Valley of the Kings was filmed on location in Egypt, so I imagine those visuals were much of the prospective appeal, but the writing’s bad–in multiple ways–and the director doesn’t know how to make the visuals work for the film. They’re background instead of attraction and the film still tries to replace content with them. At eighty-six minutes, it’s hard for a film to take much responsibility–and Valley of the Kings tells the story of the archeological proof of Joseph in Egypt (something archeology has yet to prove), and it’s a deep subject. A lot has to go on… and nothing goes on in Valley of the Kings. It tries to be a few films–one about this search for evidence, another about adulterous relationship, and yet another (action-filled one) of grave-robbing intrigue. In the end, it doesn’t any of these subjects seriously and there’s little to hold together….

…except, of course, the locations–which are excellent in the second half–and Robert Taylor. Valley of the Kings is Taylor and Eleanor Parker’s second of three films together (for MGM). Their first, Above and Beyond, was great. This one manages to waste Parker by changing her character in the third act (she becomes positively unlovable in the last three scenes, then the film expects the audience to embrace her). She has a cuckold, played by Carlos Thompson (who I’ve never seen in anything else, much to my glee)… but the opening credits tell us the film stars Taylor and Parker. Taylor is getting the girl, so there aren’t many surprises once it gets going. Taylor is great in the film and would have been even better had to been serious film about archeology or adulterous affairs.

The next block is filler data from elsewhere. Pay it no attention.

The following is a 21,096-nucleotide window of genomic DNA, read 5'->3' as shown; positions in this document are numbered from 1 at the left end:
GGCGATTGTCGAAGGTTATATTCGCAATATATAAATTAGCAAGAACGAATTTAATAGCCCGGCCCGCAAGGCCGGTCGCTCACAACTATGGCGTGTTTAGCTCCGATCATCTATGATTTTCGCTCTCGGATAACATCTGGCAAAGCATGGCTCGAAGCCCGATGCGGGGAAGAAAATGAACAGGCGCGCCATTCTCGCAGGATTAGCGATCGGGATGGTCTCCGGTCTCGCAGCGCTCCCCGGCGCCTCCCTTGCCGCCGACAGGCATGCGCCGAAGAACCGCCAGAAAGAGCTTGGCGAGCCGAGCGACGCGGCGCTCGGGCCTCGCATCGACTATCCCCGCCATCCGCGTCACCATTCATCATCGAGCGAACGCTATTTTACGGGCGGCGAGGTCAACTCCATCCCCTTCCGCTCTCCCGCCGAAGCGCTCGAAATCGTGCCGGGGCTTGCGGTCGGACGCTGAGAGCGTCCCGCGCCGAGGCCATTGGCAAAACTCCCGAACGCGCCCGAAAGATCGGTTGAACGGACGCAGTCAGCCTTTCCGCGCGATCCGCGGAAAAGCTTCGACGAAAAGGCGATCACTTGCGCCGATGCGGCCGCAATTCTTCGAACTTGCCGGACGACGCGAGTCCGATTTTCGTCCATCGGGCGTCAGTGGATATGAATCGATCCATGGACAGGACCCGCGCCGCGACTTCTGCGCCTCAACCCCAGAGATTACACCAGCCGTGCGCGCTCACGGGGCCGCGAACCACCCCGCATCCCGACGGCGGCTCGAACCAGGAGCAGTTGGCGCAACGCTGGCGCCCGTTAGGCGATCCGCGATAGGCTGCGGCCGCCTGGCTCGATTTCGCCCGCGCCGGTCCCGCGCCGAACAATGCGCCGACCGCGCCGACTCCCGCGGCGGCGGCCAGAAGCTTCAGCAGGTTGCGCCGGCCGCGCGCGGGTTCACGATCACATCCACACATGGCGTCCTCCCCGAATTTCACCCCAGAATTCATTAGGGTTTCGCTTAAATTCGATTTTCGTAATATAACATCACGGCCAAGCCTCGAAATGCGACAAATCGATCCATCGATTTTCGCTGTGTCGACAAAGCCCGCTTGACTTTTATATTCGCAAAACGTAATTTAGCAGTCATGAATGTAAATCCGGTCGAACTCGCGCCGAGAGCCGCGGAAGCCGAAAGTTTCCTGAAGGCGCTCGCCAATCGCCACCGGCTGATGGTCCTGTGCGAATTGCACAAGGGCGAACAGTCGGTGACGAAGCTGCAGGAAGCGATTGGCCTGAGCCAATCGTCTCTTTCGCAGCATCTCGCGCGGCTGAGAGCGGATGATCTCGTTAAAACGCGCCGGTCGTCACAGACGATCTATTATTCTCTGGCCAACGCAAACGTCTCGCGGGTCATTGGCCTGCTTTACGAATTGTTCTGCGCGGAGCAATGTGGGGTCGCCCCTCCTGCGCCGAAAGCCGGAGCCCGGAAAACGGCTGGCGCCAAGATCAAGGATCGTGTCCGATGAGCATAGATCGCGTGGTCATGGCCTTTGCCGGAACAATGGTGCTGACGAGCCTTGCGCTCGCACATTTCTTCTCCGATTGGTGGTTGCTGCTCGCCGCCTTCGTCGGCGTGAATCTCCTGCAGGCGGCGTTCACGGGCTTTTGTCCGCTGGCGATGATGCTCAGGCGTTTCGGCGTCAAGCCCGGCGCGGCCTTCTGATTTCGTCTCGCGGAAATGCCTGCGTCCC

The film has a lot respect for the Muslim characters it portrays, much more respect then they get today in films–even in culturally sensitive films. It’s a reasonably important footnote in the history of American perspective of Muslims (Islamic fundamentalism hadn’t come around yet) and they’re treated with more respect then the European character, who’s a big shithead.

Valley of the Kings isn’t terrible thanks to the second half, but Robert Pirosh is a bad writer and a bad director. Of the two problems, the writing hurts the film most. With a good script and another twenty minutes, Valley of the Kings would… still not be as good as Above and Beyond, but it wouldn’t be so middling.

1/4

CREDITS

Directed by Robert Pirosh; screenplay by Pirosh and Karl Tunberg, from a book by C.W. Ceram; director of photography, Robert Surtees; edited by Harold F. Kress; music by Miklos Rozsa; released by Metro-Goldwyn-Mayer.

Starring Robert Taylor (Mark Brandon), Eleanor Parker (Ann Barclay Mercedes), Carlos Thompson (Philip Mercedes), Kurt Kasznar (Hamed Backhour), Victor Jory (Taureg Chief), Leon Askin (Valentine Arko, Antique Dealer) and Aldo Silvani (Father Anthimos).


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THIS FILM IS ALSO DISCUSSED IN SUM UP | ELEANOR PARKER, PART 2: TECHNICOLOR.